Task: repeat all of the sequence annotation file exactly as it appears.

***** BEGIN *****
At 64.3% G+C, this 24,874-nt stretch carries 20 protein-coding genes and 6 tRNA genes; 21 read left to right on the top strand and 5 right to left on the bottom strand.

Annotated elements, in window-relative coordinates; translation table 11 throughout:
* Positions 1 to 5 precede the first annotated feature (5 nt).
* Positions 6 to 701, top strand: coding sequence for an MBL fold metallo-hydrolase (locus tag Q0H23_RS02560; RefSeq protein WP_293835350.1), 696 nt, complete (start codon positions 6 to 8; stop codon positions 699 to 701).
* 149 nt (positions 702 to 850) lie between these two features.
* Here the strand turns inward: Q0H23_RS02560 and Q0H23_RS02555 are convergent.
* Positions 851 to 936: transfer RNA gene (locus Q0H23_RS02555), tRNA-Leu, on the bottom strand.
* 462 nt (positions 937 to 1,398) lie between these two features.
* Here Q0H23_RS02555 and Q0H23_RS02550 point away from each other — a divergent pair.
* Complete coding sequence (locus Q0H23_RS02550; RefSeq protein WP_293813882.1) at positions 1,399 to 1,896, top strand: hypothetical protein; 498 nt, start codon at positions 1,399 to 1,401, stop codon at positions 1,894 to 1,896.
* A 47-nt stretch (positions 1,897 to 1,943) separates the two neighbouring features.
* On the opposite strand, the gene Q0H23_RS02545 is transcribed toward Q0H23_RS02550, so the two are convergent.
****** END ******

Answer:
At 64.3% G+C, this 24,874-nt stretch carries 20 protein-coding genes and 6 tRNA genes; 21 read left to right on the top strand and 5 right to left on the bottom strand.

Annotated elements, in window-relative coordinates; translation table 11 throughout:
* Positions 1 to 5 precede the first annotated feature (5 nt).
* Positions 6 to 701, top strand: coding sequence for an MBL fold metallo-hydrolase (locus tag Q0H23_RS02560; RefSeq protein WP_293835350.1), 696 nt, complete (start codon positions 6 to 8; stop codon positions 699 to 701).
* 149 nt (positions 702 to 850) lie between these two features.
* Here the strand turns inward: Q0H23_RS02560 and Q0H23_RS02555 are convergent.
* Positions 851 to 936: transfer RNA gene (locus Q0H23_RS02555), tRNA-Leu, on the bottom strand.
* 462 nt (positions 937 to 1,398) lie between these two features.
* Here Q0H23_RS02555 and Q0H23_RS02550 point away from each other — a divergent pair.
* Complete coding sequence (locus Q0H23_RS02550; RefSeq protein WP_293813882.1) at positions 1,399 to 1,896, top strand: hypothetical protein; 498 nt, start codon at positions 1,399 to 1,401, stop codon at positions 1,894 to 1,896.
* A 47-nt stretch (positions 1,897 to 1,943) separates the two neighbouring features.
* On the opposite strand, the gene Q0H23_RS02545 is transcribed toward Q0H23_RS02550, so the two are convergent.